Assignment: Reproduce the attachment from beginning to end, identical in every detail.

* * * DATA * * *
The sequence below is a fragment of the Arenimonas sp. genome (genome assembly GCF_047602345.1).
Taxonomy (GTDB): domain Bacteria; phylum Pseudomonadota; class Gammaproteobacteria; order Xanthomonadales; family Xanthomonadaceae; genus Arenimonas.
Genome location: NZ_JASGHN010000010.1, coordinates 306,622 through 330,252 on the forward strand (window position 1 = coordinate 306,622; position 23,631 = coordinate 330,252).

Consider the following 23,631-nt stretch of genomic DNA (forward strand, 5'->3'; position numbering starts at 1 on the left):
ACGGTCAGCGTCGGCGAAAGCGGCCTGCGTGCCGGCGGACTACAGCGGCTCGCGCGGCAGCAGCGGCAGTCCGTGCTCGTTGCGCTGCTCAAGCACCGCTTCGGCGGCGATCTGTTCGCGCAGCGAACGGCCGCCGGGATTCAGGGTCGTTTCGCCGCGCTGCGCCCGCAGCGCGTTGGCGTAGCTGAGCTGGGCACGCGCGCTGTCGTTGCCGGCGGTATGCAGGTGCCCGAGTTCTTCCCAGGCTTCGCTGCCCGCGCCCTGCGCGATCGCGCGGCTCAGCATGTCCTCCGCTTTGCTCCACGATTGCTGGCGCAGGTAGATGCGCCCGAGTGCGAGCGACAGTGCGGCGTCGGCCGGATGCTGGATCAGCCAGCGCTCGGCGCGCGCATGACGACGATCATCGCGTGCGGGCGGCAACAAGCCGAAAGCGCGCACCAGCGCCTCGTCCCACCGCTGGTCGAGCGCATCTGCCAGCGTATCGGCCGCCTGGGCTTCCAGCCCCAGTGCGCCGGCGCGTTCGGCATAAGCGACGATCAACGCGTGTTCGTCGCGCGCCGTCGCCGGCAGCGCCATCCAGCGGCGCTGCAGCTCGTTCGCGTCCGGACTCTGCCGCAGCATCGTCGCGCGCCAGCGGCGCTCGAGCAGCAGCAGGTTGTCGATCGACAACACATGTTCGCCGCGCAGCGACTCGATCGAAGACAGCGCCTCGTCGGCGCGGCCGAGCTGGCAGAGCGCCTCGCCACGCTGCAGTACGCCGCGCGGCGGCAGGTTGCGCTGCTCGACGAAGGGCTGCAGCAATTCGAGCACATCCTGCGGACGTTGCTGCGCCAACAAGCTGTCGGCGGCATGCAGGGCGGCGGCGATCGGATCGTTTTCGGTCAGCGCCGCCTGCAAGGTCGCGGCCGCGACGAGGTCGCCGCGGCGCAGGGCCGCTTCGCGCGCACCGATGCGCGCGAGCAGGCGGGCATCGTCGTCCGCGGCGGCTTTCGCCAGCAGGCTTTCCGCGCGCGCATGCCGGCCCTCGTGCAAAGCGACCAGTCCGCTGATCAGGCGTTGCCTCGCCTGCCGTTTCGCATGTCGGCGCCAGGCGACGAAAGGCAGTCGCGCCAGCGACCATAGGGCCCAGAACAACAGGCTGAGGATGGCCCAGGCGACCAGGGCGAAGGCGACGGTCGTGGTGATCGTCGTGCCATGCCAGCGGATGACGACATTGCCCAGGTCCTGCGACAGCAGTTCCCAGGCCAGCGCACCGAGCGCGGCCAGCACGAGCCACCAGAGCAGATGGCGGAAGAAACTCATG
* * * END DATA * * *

The sequence below is a fragment of the Arenimonas sp. genome (genome assembly GCF_047602345.1).
Taxonomy (GTDB): domain Bacteria; phylum Pseudomonadota; class Gammaproteobacteria; order Xanthomonadales; family Xanthomonadaceae; genus Arenimonas.
Genome location: NZ_JASGHN010000010.1, coordinates 306,622 through 330,252 on the forward strand (window position 1 = coordinate 306,622; position 23,631 = coordinate 330,252).

Consider the following 23,631-nt stretch of genomic DNA (forward strand, 5'->3'; position numbering starts at 1 on the left):
ACGGTCAGCGTCGGCGAAAGCGGCCTGCGTGCCGGCGGACTACAGCGGCTCGCGCGGCAGCAGCGGCAGTCCGTGCTCGTTGCGCTGCTCAAGCACCGCTTCGGCGGCGATCTGTTCGCGCAGCGAACGGCCGCCGGGATTCAGGGTCGTTTCGCCGCGCTGCGCCCGCAGCGCGTTGGCGTAGCTGAGCTGGGCACGCGCGCTGTCGTTGCCGGCGGTATGCAGGTGCCCGAGTTCTTCCCAGGCTTCGCTGCCCGCGCCCTGCGCGATCGCGCGGCTCAGCATGTCCTCCGCTTTGCTCCACGATTGCTGGCGCAGGTAGATGCGCCCGAGTGCGAGCGACAGTGCGGCGTCGGCCGGATGCTGGATCAGCCAGCGCTCGGCGCGCGCATGACGACGATCATCGCGTGCGGGCGGCAACAAGCCGAAAGCGCGCACCAGCGCCTCGTCCCACCGCTGGTCGAGCGCATCTGCCAGCGTATCGGCCGCCTGGGCTTCCAGCCCCAGTGCGCCGGCGCGTTCGGCATAAGCGACGATCAACGCGTGTTCGTCGCGCGCCGTCGCCGGCAGCGCCATCCAGCGGCGCTGCAGCTCGTTCGCGTCCGGACTCTGCCGCAGCATCGTCGCGCGCCAGCGGCGCTCGAGCAGCAGCAGGTTGTCGATCGACAACACATGTTCGCCGCGCAGCGACTCGATCGAAGACAGCGCCTCGTCGGCGCGGCCGAGCTGGCAGAGCGCCTCGCCACGCTGCAGTACGCCGCGCGGCGGCAGGTTGCGCTGCTCGACGAAGGGCTGCAGCAATTCGAGCACATCCTGCGGACGTTGCTGCGCCAACAAGCTGTCGGCGGCATGCAGGGCGGCGGCGATCGGATCGTTTTCGGTCAGCGCCGCCTGCAAGGTCGCGGCCGCGACGAGGTCGCCGCGGCGCAGGGCCGCTTCGCGCGCACCGATGCGCGCGAGCAGGCGGGCATCGTCGTCCGCGGCGGCTTTCGCCAGCAGGCTTTCCGCGCGCGCATGCCGGCCCTCGTGCAAAGCGACCAGTCCGCTGATCAGGCGTTGCCTCGCCTGCCGTTTCGCATGTCGGCGCCAGGCGACGAAAGGCAGTCGCGCCAGCGACCATAGGGCCCAGAACAACAGGCTGAGGATGGCCCAGGCGACCAGGGCGAAGGCGACGGTCGTGGTGATCGTCGTGCCATGCCAGCGGATGACGACATTGCCCAGGTCCTGCGACAGCAGTTCCCAGGCCAGCGCACCGAGCGCGGCCAGCACGAGCCACCAGAGCAGATGGCGGAAGAAACTCATG